pstewart at nexicomgroup.net
Thu Dec 4 09:43:12 CST 2008
Well put Joe...
I haven't had a landline in quite a bit neither and rely on VOIP today.
This doesn't mean that it's never gone down but for the few times it
ever has it has never worried me.
There's at least two cell phones in our house whenever the family is
home and I have neighbors within quick walking distance.
What worries me the most is a power outage longer than say 8 hours.
This is the typical battery time at most cell sites, telco remotes and
many telco CO's. Beyond those 8 hours, it's quite probable that the
site will go down and you'll have no cell or landline anyways. This is
purely geographically related as the larger centers have generators
attached - one could argue that portable generators would be used to
keep these battery sites up but in a large scale outage lasting more
than 8 hours I don't know a company out there that has enough portable
generators to keep ALL their sites up.
Have I seen my cell go down in a power outage? Yes
Have I seen my landline go down in a power outage when I had them? Yes
From: Joe Abley [mailto:jabley at hopcount.ca]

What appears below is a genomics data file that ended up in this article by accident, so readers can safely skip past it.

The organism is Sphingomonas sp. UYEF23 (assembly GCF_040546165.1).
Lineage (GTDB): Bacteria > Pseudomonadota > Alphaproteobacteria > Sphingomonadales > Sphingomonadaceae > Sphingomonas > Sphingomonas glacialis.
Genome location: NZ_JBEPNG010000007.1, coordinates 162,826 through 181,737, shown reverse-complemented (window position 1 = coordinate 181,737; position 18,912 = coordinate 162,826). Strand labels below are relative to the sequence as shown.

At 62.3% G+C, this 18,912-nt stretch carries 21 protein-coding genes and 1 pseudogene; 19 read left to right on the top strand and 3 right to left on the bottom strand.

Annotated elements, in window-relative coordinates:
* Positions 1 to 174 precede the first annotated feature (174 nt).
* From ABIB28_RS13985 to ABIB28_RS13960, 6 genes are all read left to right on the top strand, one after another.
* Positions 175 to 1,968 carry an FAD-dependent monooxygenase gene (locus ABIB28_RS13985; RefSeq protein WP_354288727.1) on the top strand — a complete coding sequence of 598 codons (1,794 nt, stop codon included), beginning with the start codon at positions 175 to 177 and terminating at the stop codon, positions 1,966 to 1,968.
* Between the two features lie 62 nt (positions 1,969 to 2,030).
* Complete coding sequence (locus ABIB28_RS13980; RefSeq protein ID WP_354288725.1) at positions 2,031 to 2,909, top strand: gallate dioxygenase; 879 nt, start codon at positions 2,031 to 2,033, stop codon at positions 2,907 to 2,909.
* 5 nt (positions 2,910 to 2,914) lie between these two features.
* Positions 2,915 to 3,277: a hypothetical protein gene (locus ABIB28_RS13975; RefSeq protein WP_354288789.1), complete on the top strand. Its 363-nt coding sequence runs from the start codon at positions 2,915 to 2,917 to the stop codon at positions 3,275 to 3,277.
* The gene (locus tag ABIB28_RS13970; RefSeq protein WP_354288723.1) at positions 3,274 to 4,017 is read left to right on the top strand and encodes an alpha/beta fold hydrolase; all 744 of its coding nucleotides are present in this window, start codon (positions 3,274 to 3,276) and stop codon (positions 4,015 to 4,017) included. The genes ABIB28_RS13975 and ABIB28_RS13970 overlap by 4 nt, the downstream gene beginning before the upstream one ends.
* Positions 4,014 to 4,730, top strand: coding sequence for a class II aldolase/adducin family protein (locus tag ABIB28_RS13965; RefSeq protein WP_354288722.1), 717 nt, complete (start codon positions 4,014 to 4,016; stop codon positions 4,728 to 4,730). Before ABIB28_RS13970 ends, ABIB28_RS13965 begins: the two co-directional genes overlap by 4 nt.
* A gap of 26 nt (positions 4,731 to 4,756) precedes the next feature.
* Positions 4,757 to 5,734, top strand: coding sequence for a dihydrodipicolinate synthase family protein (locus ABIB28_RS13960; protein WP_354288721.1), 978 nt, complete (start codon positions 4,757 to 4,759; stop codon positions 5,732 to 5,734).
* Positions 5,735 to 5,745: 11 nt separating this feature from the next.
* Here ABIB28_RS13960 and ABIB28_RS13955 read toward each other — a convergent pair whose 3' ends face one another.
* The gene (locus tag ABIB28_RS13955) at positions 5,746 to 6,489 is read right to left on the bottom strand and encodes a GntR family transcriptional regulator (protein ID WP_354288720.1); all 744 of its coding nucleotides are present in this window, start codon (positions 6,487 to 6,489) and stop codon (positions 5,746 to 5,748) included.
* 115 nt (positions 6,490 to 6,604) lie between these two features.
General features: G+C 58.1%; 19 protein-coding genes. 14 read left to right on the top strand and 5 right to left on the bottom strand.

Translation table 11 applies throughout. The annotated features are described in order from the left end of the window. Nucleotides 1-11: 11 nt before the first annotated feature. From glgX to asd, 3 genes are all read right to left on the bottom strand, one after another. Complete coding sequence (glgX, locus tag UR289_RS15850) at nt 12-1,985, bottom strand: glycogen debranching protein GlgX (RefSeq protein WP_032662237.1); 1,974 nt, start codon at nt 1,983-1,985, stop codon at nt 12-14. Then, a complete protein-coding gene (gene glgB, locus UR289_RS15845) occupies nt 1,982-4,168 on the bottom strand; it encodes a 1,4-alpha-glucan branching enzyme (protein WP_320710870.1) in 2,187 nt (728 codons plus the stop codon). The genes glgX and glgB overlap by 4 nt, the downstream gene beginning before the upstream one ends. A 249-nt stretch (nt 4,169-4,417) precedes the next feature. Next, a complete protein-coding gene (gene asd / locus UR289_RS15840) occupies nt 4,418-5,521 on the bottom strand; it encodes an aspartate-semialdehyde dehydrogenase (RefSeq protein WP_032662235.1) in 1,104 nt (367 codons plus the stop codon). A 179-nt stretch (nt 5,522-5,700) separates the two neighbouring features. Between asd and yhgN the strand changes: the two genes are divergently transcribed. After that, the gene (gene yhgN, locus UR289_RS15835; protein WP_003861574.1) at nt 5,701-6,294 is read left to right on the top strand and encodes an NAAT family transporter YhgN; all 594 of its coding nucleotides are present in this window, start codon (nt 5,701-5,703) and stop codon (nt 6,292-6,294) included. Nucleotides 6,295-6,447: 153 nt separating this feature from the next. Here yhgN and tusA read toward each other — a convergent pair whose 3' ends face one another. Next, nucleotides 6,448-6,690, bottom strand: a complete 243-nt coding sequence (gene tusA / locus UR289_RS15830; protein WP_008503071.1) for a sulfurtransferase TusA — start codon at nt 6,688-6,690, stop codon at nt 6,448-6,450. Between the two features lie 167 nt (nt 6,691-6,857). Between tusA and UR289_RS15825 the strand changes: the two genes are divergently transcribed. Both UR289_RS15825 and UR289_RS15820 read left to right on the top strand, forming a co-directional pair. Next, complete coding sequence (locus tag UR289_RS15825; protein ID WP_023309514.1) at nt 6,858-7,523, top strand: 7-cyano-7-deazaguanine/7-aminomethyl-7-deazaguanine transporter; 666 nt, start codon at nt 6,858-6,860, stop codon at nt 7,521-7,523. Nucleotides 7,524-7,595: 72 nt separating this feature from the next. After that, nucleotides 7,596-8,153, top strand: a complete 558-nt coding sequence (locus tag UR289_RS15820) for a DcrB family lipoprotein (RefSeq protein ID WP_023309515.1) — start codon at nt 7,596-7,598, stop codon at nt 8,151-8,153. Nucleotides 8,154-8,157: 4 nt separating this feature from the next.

Sent: Thursday, December 04, 2008 10:33 AM
To: Josh Potter
Cc: nanog at nanog.org
Subject: Re: Telecom Collapse?
On 2008-12-04, at 09:47, Josh Potter wrote:
> I believe there is a law that requires just that, even if you don't
> have an
> active service plan the phone must still be able to access 911.
With GSM phones you don't even need a SIM in the phone to call 911
(and equivalent numbers in other regions).
I have two children at home, and I haven't had dial-tone on copper for
years. I don't lose any sleep over it; that's just one of a thousand
highly-improbable disasters that could happen, albeit one that
apparently enjoys better marketing than some.
If I *was* concerned, I think I'd buy a cheap GSM handset with no SIM
and leave it chained somewhere the kids could find, plugged in.
I seem to remember when I *did* have dial-tone from Bell Canada I'd
pick up the handset and get dead air a disturbing proportion of the
time. The idea that copper wire-line providers are the only ones who
can provide stable telephony doesn't ring true, for me. There's a
reason why the five nines don't include the last mile.
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